The alarm kicked off before 4am this morning and during our drive to Hatchlands Park N.T. in the dark we caught snippets of Robin and Blackbird singing plus a Tawny Owl flew directly in front of the car ... was this a good omen for the forthcoming event despite the cold and breezy conditions?
At 5am, with the darkness receding and a gathered throng of 28 including 6 children, Dan (Head Gardener) made the introductions for the Dawn Chorus walk with Great Tit, Blackbird, Robin, Jackdaw, Woodpigeon and a distant calling Cuckoo providing the initial sounds for our ears. Just as I was explaining the reasons for the morning chorus a nearby Wren blasted out its alarm call and behind me a Tawny Owl flew into a tree uttered its 'kewick' call and immediately departed. During the next 30 minutes or so we saw a Common Buzzard and added the sounds of Blue Tit, Chaffinch, Carrion Crow plus Great Spotted Woodpecker knocking; the laughing 'yaffle' of a Green Woodpecker; the high pitched 'zree-zree-zree' of a Goldcrest, our smallest resident species; Chiffchaff singing its name from a very high perch and then the jittery chattering followed by melancholy flute-like notes of a Blackcap who was located deep in cover with a female in close proximity.
As we crested the highest point in the park the views over the countryside opened up. A pair of Mandarin Ducks were disturbed from their overnight tree roost and promptly flew away. Mallard and Canada Geese were also spotted flying over the park as a Blue Tit constantly flew in and out of a nest hole in the tree above our heads with mouthfuls of caterpillars. Pheasant and Magpie patrolled the fence line of one of the woodlands.
The park is also home to a herd of Dexter cattle. We enjoyed the first of several encounters with this breed which originated from south-west Ireland and are descended from the predominantly black cattle of the early Celts and were introduced to England in 1882.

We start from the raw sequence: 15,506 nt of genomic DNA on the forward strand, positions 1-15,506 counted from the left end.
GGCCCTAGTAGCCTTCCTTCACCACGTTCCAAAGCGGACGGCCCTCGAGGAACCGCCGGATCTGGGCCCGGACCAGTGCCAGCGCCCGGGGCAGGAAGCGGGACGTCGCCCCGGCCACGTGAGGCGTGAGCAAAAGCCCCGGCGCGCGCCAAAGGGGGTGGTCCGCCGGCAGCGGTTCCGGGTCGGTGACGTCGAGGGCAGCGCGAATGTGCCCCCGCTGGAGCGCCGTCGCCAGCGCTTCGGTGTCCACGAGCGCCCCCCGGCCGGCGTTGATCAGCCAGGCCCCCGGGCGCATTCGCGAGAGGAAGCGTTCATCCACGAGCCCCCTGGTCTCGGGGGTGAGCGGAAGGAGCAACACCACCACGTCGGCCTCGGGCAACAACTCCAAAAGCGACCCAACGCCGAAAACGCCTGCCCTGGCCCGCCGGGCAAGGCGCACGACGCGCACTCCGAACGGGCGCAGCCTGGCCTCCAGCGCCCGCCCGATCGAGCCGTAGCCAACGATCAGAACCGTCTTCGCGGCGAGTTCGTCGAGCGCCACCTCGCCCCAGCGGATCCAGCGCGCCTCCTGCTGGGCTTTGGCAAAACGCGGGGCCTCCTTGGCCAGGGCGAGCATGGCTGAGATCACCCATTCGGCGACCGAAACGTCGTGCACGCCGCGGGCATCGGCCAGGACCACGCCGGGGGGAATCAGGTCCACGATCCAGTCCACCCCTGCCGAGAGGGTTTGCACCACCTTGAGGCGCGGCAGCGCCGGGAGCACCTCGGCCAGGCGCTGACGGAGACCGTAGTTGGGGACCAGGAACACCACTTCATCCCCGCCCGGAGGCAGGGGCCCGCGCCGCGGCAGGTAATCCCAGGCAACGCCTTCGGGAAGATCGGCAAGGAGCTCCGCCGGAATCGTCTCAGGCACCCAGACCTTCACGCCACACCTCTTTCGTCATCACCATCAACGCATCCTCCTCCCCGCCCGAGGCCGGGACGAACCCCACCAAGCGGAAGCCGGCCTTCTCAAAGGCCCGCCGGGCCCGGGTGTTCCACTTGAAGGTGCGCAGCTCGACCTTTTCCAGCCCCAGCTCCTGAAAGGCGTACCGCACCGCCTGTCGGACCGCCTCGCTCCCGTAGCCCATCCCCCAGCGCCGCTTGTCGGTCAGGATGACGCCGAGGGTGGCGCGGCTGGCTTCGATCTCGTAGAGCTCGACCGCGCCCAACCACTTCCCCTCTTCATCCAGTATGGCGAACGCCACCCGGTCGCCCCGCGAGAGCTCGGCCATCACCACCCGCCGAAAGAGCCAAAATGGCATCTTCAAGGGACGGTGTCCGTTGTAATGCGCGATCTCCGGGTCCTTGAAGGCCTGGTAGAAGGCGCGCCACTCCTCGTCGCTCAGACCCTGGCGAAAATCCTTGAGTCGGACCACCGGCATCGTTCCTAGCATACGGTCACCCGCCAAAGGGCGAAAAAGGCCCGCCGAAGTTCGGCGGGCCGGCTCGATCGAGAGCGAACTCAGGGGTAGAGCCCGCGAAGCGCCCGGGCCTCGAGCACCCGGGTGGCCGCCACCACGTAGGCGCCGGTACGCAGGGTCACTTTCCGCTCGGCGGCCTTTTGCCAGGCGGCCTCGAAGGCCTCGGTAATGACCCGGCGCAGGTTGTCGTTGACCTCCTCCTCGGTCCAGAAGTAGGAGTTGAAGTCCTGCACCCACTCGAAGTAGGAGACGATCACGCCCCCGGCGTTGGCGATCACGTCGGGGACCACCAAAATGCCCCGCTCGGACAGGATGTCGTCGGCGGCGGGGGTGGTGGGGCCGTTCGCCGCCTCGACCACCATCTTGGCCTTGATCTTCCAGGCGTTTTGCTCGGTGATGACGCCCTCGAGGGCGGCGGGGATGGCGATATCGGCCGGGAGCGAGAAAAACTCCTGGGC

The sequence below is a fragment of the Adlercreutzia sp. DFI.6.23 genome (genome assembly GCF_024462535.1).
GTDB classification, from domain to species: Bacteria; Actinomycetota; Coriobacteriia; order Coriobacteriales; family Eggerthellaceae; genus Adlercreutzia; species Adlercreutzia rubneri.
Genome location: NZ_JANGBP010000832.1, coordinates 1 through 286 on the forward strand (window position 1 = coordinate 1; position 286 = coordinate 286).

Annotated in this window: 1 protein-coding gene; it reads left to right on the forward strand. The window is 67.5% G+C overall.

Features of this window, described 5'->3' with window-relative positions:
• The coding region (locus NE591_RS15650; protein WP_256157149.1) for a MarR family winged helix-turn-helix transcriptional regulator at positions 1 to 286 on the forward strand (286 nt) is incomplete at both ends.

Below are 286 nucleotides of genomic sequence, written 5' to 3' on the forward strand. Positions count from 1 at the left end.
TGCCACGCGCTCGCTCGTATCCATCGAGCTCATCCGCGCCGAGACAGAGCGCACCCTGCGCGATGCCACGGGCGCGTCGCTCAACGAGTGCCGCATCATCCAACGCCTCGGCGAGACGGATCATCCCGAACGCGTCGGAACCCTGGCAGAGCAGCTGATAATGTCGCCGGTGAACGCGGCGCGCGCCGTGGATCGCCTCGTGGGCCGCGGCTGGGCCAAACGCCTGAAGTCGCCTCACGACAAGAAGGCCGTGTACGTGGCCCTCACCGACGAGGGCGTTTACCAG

The breed comes in three colours, predominantly black, but also in red and dun. They are extremely hardy and can live outside all year round. As the smallest British breed of cattle they are very efficient food converters and are a dual purpose breed (milk and meat) with the average weight of a cow being about 300 kgs. and standing approx 36" to 42" at the shoulder. The youngster (bottom left above) is just over a week old and growing fast.
Our route took us through Little Wix Wood but as expected the carpet of Bluebells was looking somewhat jaded ... probably at its best some ten days ago but it was nice to get some relief from the strong cold easterly breeze. This link will show the views I saw on the 19 April. The repeated phrases of a Song Thrush emanated from within the shaded woodland.
At the northern most boundary we listened to the scratchy call of a 'Nettle Creeper' - Common Whitethroat and located it as it moved along the hawthorn hedgerow. Despite careful scanning we didn't locate a Treecreeper but heard the 'chuitt - chuitt - chuitt' call of a Nuthatch while a small stream of Long-tailed Tits flitted overhead. Looking out over the nearby farmland also produced a Sparrowhawk flying away and the distant song of a Skylark.
At the pond we added Greylag and Egyptian Goose, Mallard and Moorhen before heading into the courtyard where Greenfinch, Goldfinch and Pied Wagtail were seen before entering the tea room for a welcome bacon sarnie and a hot drink.My notes show that 41 species were heard and or seen during our leisurely early morning stroll and back at home we added Hobby, Sparrowhawk and a Kestrel flying over the garden. FAB.